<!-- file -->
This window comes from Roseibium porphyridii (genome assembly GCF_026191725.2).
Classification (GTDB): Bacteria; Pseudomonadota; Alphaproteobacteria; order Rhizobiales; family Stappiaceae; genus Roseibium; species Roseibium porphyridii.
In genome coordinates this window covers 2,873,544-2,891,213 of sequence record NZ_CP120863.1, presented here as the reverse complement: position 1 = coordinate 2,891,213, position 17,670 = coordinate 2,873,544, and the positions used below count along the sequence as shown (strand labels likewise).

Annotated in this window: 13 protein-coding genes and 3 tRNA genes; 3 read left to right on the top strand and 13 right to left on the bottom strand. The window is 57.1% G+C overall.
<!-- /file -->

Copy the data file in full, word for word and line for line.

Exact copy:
This window comes from Roseibium porphyridii (genome assembly GCF_026191725.2).
Classification (GTDB): Bacteria; Pseudomonadota; Alphaproteobacteria; order Rhizobiales; family Stappiaceae; genus Roseibium; species Roseibium porphyridii.
In genome coordinates this window covers 2,873,544-2,891,213 of sequence record NZ_CP120863.1, presented here as the reverse complement: position 1 = coordinate 2,891,213, position 17,670 = coordinate 2,873,544, and the positions used below count along the sequence as shown (strand labels likewise).

Annotated in this window: 13 protein-coding genes and 3 tRNA genes; 3 read left to right on the top strand and 13 right to left on the bottom strand. The window is 57.1% G+C overall.